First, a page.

With both of the big new Memorial Day weekend openers debuting to disappointing results, the 3D animated sequel Shrek Forever After remained at number one for a second straight weekend thanks to only a moderate decline. After claiming the top spot on Thursday and Friday, the much-hyped comedy sequel Sex and the City 2 settled for second place for the weekend while the big-budget adventure pic Prince of Persia: The Sands of Time finished third. If estimates hold, the Friday-to-Sunday period will slump to the worst showing for Memorial Day weekend in nine years despite theaters charging record-high prices for tickets. Audiences sent a strong message to Hollywood studios – if you keep releasing subpar films and charge us more and more for them, we’ll get our entertainment elsewhere.
The DreamWorks Animation toon Shrek Forever After held onto the box office crown by grossing an estimated $43.3M this weekend over three days dropping a respectable 39% from its opening. After ten days, Paramount has taken in $133.1M – boosted in part by 3D surcharges – and could be headed for a final tally of $230-240M. That would make it the lowest-grossing installment of the ogre series despite the extra high 3D and IMAX ticket prices. 2001’s Shrek grossed $267.7M, 2004’s Shrek 2 took in a mammoth $436.7M, and the 2007 pic Shrek the Third banked $322.7M. All four films were released on the weekend before the Memorial Day holiday session. Third fell by a larger 56% to $53M over the Friday-to-Sunday span in its second frame so Forever is holding up better.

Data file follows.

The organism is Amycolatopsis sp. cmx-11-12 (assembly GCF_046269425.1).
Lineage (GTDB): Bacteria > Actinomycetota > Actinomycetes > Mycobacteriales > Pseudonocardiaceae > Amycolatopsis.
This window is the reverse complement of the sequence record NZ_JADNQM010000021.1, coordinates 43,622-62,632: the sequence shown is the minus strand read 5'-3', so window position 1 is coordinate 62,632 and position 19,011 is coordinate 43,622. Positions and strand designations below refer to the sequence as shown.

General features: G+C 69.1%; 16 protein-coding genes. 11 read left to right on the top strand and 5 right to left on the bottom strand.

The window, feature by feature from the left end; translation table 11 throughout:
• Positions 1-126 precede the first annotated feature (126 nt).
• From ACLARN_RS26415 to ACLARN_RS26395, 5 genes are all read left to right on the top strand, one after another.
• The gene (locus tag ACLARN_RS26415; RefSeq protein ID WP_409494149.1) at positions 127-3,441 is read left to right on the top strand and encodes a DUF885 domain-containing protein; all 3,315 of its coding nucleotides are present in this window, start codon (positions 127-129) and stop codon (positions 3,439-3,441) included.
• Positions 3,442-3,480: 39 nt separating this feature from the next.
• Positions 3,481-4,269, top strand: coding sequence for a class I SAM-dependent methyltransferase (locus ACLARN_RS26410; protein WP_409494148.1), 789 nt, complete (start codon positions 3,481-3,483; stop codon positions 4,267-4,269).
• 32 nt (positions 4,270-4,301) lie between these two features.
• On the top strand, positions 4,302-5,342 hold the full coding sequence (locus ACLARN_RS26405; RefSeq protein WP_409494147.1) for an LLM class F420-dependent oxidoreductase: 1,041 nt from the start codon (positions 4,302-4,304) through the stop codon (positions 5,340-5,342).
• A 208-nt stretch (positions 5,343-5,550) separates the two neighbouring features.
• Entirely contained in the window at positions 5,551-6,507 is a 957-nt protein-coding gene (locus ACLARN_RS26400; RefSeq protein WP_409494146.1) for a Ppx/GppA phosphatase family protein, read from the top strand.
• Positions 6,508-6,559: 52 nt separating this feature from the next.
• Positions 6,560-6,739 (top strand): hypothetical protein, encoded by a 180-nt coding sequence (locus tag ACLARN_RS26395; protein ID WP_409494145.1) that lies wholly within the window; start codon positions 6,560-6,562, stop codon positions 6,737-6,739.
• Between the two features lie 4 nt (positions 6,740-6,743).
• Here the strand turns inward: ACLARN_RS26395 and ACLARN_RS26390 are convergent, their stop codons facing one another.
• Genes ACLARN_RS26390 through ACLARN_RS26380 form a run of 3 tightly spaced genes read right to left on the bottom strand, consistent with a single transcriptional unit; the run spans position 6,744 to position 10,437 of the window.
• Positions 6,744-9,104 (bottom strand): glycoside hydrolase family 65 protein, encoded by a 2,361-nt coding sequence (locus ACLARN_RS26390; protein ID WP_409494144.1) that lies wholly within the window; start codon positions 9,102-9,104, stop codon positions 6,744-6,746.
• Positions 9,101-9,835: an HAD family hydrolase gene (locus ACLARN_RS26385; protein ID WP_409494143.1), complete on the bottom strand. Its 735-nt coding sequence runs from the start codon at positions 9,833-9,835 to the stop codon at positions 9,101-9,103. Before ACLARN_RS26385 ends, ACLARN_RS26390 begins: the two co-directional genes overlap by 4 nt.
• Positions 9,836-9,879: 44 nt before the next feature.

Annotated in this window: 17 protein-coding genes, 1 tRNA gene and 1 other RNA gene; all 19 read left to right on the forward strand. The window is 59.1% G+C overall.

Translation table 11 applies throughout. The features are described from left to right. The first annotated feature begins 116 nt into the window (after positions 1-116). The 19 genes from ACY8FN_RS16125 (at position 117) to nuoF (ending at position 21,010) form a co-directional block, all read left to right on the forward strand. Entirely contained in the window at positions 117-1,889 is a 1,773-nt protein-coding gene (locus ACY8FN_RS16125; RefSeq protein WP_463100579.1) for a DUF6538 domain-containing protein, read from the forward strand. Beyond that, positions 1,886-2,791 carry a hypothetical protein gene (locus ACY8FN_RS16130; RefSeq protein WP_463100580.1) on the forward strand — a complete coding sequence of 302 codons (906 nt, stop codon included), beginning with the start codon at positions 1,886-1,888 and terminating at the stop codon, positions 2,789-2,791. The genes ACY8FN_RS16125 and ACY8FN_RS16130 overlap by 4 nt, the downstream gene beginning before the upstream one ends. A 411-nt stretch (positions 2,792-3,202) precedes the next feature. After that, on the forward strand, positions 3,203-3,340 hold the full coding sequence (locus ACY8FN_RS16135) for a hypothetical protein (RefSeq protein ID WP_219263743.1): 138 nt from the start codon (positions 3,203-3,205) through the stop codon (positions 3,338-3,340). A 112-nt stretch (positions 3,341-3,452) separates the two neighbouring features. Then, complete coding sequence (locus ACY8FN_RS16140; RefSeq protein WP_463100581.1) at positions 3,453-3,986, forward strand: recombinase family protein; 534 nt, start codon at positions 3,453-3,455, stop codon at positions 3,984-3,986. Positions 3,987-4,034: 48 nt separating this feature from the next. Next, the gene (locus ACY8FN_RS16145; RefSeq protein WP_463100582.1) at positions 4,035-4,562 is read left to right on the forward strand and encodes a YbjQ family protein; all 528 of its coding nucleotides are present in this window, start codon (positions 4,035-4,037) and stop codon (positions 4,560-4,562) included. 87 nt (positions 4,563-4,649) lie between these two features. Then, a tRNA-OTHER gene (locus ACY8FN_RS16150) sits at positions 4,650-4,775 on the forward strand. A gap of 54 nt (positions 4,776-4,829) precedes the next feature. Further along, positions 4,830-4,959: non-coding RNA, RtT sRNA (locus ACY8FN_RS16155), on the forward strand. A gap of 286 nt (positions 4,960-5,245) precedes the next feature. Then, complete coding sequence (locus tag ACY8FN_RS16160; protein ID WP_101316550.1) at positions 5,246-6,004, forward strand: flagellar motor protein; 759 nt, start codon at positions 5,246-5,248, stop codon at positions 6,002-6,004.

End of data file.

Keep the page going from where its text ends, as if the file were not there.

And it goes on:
Expected to be the queens of the holiday box office, the ladies of Sex and the City 2 instead managed just a second place debut taking in an estimated $32.1M over the Friday-to-Sunday span. Warner Bros. opened the R-rated sequel in 3,445 theaters and averaged $9,325 per site which nearly matched the $9,926 average of Shrek which is playing in 922 more locations. Bad word-of-mouth quickly affected the Sarah Jessica Parker franchise flick. Opening day on Thursday fetched $14.2M and sales have fallen every day since. Saturday suffered a disturbing 23% fall from the previous day which was truly disastrous since Friday was not helped by the opening day rush and Saturday was a day off for the audience of adult women.
Since its Thursday bow, SATC2 has grossed $46.3M and its five-day launch from Thursday to Monday should reach roughly $52M. That means the sequel will gross less in its five-day holiday opening than its 2008 predecessor made in its three-day non-holiday bow. The first Sex debuted to $56.8M on the weekend after Memorial Day and was generally liked by fans who were expected to show up in larger numbers for the new installment. Reviews were horrendous, but franchise films like these usually can still score big bucks from loyal fans. With the road ahead expected to include large declines, City 2 is not likely to come close to the $152.6M of the first film.
The overseas launch was good but not amazing. SATC2 took in $27.6M from 17 markets including the United Kingdom, Germany, Italy, and Brazil. The first Sex opened better with $37.2M from 13 markets, although the dollar was weaker back then.
Opening in third with disappointing results was the expensive action adventure Prince of Persia: The Sands of Time which collected an estimated $30.2M in its first weekend of play. Based on the popular video game, the PG-13 pic averaged $8,275 per theater from 3,646 locations and represented one of superproducer Jerry Bruckheimer’s worst openings for an action film in recent years. Marketing the historical adventure tale as being from the producer of Pirates of the Caribbean didn’t seem to fool too many moviegoers into buying a ticket. Reviews were mixed.